With most things not being in 4K, there has been a big push towards processing. Everything from televisions to Blu-Ray Disc players have it, but these typically require massive upgrades to get. For instance, to get the power of the Sony X1 Ultimate, Iâ€™d have to spend another $3800, which simply isnâ€™t going to happen. With so many things that do it, it just makes sense something like Marseilleâ€™s mCable would attempt to simplify it by creating a cable that can do it. However, given the limitation of cables, mostly size, it never felt like a fully realized version of the idea, something the mClassic hopes to correct.
To put it simply, the mClassic is basically a dongle that goes into a devices HDMI port and does the processing from there. Whatever cord youâ€™re using will continue to work, it will simply go into this device, making things a lot simpler. But, much like other devices, selling the idea of device giving existing content a better picture is a hard sell.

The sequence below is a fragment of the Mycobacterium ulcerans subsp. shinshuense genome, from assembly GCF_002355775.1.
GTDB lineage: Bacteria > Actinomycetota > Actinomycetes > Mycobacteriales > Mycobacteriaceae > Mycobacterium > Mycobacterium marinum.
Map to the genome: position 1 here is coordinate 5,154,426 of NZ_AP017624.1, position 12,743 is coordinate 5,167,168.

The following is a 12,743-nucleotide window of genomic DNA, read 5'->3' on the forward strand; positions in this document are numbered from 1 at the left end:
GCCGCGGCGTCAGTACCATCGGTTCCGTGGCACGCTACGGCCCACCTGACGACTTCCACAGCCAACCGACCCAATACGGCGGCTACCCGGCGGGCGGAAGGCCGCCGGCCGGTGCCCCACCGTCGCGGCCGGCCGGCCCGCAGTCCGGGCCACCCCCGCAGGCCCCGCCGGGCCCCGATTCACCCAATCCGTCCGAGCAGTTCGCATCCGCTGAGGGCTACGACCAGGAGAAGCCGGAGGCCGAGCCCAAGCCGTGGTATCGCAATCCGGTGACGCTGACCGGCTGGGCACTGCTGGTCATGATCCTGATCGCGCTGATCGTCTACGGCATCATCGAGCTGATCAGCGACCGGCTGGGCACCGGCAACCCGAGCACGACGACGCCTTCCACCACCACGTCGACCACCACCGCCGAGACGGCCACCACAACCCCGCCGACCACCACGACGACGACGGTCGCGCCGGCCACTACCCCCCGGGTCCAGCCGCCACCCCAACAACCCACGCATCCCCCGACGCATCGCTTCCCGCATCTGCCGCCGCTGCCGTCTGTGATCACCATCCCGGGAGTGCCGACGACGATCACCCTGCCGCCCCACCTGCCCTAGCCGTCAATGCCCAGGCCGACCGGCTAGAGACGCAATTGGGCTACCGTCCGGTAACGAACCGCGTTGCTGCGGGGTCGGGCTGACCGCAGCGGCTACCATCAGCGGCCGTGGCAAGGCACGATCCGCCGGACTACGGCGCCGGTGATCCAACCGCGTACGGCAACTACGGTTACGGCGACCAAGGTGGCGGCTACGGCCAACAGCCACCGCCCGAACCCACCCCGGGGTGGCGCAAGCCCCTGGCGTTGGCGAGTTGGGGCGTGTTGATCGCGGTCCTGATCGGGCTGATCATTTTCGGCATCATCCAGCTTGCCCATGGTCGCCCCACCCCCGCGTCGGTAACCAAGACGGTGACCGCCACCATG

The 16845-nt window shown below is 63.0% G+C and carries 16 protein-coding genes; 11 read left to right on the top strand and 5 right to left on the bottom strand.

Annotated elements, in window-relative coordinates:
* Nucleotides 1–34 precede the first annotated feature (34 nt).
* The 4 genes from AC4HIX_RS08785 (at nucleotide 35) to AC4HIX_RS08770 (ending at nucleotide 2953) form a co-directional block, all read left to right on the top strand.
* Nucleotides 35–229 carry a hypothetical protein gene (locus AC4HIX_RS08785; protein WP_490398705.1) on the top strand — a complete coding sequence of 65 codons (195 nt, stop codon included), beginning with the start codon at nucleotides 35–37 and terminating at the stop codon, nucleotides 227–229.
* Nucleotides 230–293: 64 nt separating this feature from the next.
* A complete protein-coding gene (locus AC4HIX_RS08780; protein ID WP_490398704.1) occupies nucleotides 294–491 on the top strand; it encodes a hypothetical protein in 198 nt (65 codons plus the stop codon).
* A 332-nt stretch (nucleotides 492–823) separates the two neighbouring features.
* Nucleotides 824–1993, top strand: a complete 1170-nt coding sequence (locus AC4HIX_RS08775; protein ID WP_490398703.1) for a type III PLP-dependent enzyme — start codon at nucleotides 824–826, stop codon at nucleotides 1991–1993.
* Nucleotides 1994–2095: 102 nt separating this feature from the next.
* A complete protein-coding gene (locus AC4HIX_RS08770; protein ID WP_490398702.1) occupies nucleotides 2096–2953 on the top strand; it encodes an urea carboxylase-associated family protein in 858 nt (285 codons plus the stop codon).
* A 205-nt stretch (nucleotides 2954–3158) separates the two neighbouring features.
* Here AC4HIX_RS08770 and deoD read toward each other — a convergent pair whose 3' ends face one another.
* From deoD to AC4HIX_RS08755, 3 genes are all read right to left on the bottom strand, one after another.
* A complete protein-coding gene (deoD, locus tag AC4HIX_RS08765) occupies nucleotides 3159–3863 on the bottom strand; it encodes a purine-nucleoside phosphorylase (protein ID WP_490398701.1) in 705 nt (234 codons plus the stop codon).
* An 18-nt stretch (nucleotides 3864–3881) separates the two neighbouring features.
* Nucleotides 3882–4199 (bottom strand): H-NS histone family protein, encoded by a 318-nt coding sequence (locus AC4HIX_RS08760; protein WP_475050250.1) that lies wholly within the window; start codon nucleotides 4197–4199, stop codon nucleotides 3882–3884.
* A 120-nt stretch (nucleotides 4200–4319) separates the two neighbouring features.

Much to Amine Chabane, founder and CEO of Marseille Networks Inc, credit, they donâ€™t shy away from trying to prove their product works. When I originally saw mCable, they were demonstrating it with two LG OLEDs (I believe two B8â€™s, though donâ€™t hold me to it). Even though both looked good, it was clear one was better than the other. When I got to try it myself, it made a difference, even with my Sony X1 Extreme processor, it made a difference. Sadly, it was most notable on my Apple TV, though running 480p content through mCable and displayed on my Sony OLED was enough to make my girlfriend think she was looking at 4K. Obviously it didnâ€™t look that good but Iâ€™d believe good 1080p and was impressive regardless.
This year they had a similar set up and it certainly looked to be one of the more interesting products Iâ€™ve seen. Whether it was on the OLEDs or one of the lesser televisions, there was a clear difference. In some cases Iâ€™d say it was enough to beat the â€œitâ€™s only obvious because theyâ€™re side by sideâ€ or â€œit wonâ€™t matter when I take it homeâ€ response, though in other cases not so much.
Given that itâ€™s set to go on Kickstarter in a month or so, I could easily see the value in giving it a try at $80 or even $100 if you don’t have an amazing television. Like I mentioned in my review, I didn’t see much of a difference with my PlayStation 4 doing HDR, but it was clear on things like my Apple TV.